Shin splints is defined as pain or discomfort in the front region of the lower legs, usually due to exercise. It is common among individuals who engage in running or other activities that place repeated strain on the legs such as basketball or tennis.
The condition is not usually serious but can prevent one from exercising or even worsen if ignored. Remember that it is not advisable to continue through the pain. Luckily, it can be managed at home and expected to settle within a few weeks.
What are the signs?
The chief sign of shin splints is pain or discomfort in the shin bones that runs down at the front region to the lower legs.
The pain or discomfort tends to:
- Start soon after starting physical activity or exercise
- Gradually improve while resting. Oftentimes, the discomfort might settle during activity but can become continuous and persist even while at rest.
- Dull and achy but becomes significantly severe or sharp and stop during exercise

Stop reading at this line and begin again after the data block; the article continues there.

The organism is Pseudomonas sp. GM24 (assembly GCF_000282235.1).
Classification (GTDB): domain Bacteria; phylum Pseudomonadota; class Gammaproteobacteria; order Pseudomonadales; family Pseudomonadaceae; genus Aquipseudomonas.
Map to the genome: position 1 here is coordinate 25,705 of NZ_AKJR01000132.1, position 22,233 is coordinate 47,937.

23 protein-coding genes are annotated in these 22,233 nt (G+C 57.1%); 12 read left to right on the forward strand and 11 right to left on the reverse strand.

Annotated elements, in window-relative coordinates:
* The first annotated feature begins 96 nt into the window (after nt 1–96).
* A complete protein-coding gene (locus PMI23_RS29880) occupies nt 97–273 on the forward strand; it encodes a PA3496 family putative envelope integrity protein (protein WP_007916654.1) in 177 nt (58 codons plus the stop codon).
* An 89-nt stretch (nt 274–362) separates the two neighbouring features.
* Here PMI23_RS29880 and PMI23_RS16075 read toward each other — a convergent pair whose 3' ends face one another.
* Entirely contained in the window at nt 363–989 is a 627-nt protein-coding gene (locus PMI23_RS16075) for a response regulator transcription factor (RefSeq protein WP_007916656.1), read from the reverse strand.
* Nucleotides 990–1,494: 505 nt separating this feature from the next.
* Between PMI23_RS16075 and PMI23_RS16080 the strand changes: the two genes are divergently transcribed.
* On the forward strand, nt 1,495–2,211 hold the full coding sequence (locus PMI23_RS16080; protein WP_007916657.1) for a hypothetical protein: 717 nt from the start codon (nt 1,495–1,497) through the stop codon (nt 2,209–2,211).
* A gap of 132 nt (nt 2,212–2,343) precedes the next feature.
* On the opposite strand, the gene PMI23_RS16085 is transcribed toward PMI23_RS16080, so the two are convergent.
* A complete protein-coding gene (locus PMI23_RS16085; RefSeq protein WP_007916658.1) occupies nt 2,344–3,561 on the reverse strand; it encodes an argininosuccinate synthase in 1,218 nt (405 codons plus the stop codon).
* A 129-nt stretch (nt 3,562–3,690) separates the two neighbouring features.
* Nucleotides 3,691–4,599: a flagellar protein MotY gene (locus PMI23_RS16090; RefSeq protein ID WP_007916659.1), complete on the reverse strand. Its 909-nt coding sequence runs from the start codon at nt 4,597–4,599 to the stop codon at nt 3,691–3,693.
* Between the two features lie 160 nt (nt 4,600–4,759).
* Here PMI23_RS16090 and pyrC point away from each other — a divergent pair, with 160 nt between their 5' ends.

- Affect both shins
- Involve a larger region of the shin
In some cases, there is also some swelling.
What are the causes?
Shin splints is typically caused by running or activities that place repeated weight bearing on the legs. Some of the factors that increases the possibility of developing shin splints include the following:
- Abrupt changes in the activity level such as the starting a new exercise regimen or suddenly increasing the pace or distance
- Running on hard to uneven surfaces
- Wearing ill-fitting or worn out footwear that do not provide adequate cushioning and support to the foot
- Having flat feet or one that overpronates
- Having weak ankles, taut calf muscles or Achilles tendon
Management of shin splints
Shin splints can be managed at home. The following measures can help lessen the pain and allow healing of the legs:
- Adequate rest – cease any activity responsible for the shin splints for at least 2-3 weeks. After this period, the individual can steadily resume his/her normal activities
- Pain medications to lessen the discomfort if needed
- Low-impact activities such as swimming, cross-training, yoga and cycling which places less strain on the shins as they heal
The individual can resume normal activities after a few weeks once the pain has settled. The activity level must be increased gradually.
More Information / Disclaimer
The information posted on this page on shin splints is for learning purposes only. Learn to recognize the signs and how it is managed by taking a standard first aid course with Toronto First Aid.